Perhaps e erroneous here is over thinking this. Perhaps Republicans are unhappy with their congressional leadership because their congressional leadership is made up of horrible human beings — vile examples of humanity at its worst.

    There’s a sad irony there that the policies the Republicans espouse are often so horrible and pointlessly mean to the lower classes that it would take horrible people to actually attempt to implement them — the difference between “people should pull themselves up by ther own bootstraps and be more self sufficient” vs. “let’s cut food stamps for poor people with kids”

    Perhaps America is united in disgust for the Republican congressional leadership. In this harshly politicized, partisan climate, perhaps we have found one issue upon which we can all agree.

  42. anjin-san says:

    @ John O

    I live in the SF Bay Area, a place far more liberal that Detroit ever was. You would think there would be nothing here but burnt out buildings, drug addicts, and bread lines.

    In reality, we are busy creating wealth and making it possible for a person such as yourself to function on the internet.

  43. HarvardLaw92 says:


    Ditto for me up here in NY. Our CITY has a larger economy than many of these flyover Republican STATES. You know, the “utopias” that folks like John O hold up as being nirvana.

    Judging from his position, we should be bankrupt and throwing molotov cocktails.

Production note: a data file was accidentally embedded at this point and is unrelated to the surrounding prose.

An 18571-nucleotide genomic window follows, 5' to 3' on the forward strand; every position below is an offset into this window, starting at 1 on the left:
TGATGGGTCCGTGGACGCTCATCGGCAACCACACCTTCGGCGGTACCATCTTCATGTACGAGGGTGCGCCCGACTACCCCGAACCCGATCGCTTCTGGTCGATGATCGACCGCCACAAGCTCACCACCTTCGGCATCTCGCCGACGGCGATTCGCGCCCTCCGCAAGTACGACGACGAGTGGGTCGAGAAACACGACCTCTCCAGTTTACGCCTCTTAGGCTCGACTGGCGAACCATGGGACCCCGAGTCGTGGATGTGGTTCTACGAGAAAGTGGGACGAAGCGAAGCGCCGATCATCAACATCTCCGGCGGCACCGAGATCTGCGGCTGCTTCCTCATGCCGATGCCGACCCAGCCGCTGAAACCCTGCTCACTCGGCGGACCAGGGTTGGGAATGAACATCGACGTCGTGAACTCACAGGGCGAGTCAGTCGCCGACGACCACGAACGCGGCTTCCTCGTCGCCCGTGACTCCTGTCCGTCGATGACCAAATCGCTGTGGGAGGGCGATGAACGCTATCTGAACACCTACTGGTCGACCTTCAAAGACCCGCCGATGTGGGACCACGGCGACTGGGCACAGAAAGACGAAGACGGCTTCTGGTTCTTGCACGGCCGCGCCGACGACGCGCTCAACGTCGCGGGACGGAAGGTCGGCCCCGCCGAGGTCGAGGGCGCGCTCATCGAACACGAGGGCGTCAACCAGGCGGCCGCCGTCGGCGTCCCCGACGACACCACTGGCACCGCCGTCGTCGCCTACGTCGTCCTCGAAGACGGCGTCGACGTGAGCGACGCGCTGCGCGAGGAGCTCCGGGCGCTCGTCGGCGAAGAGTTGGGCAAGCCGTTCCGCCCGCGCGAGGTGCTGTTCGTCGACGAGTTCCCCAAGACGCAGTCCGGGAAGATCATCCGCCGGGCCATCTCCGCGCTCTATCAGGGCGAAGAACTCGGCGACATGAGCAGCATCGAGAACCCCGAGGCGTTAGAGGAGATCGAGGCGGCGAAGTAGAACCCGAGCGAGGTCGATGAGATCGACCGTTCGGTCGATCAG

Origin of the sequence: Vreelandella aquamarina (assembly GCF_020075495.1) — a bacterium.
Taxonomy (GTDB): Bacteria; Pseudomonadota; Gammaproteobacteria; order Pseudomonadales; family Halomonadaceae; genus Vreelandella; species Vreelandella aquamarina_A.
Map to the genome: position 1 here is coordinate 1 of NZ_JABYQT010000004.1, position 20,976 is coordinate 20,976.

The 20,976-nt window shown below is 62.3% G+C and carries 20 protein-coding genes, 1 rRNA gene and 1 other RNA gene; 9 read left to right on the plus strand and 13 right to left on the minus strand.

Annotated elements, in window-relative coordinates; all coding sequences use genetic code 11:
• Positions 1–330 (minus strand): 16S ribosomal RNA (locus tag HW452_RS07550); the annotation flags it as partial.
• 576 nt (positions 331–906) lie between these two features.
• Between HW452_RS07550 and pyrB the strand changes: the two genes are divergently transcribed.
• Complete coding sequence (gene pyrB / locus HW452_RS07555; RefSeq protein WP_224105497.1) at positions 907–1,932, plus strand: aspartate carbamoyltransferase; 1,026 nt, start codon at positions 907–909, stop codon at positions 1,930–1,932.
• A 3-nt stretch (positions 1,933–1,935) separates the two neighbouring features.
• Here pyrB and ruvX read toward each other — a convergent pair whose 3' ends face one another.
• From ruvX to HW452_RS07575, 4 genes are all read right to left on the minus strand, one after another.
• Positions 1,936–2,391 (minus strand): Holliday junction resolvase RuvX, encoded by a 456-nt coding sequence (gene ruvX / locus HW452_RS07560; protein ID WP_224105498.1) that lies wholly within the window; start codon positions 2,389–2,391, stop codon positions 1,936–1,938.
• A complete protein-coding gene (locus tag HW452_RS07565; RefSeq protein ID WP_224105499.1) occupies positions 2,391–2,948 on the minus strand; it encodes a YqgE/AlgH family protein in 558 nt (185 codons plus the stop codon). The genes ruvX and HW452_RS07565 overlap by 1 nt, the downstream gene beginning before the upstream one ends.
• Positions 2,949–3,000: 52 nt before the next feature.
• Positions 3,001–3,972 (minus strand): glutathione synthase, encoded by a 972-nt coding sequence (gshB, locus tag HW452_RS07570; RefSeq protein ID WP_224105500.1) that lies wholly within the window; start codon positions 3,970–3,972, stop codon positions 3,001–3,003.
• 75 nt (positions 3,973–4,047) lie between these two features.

Unfortunately for him, we’re too busy making truckloads of money to bother with such foolishness.

  44. SC_Birdflyte says:

    @JohnMcC: I believe it was Mark Twain who said that.

  45. David M says:

    @John O:

    Clinton era welfare reform was unilaterally gutted by Obama in his first term; the budget deficit is worse than ever

    OK, you’re making more sense now. It’s clear you have literally no idea of what’s going on, courtesy of the conservative entertainment complex.

  46. andrew e. says:

    @John O:

    Conservatives will no longer accept any ‘compromises’ like this. Anything that advances the progressive agenda in any way is completely and totally unacceptable under any circumstances, period.

    Allow me to tweek this a bit: Islam/Christianity will no longer accept any ‘compromises’. Anything that advances a secular society in any way is completely and totally unacceptable under any circumstances, period.

    So there you have it: you’re a fanatic. A zealot. You might as well start preaching civil war because you’ve lost the ability to live among people who hold different philosophies than you. Go shine up your guns and wait for the revolution Glenn Beck promised you.

  47. Pharoah Narim says:

    @Andrew e:

    Allow me to translate– GO GET YOUR EFFIN’ SHINE BOX! –end translation.

  48. Pharoah Narim says:

    @John O:

    I hear so much about this “Progressive” agenda. What is it? Can you outline it and give more specifics?

  49. Andrew E. says:

    @Pharoah Narim:

    What am I, a clown? I’m here to effin’ amuse you?

  50. al-Ameda says:

    Republicans aren’t happy with anything, period.

    Republican voters are now electing many people who have no interest governing responsibly, in fact they are interested only in ensuring that social programs are eviscerated so that they can preside over the repeal of them. Kind of begs the question: Why are Republicans unhappy with people they elected who are doing exactly what they wanted them to do?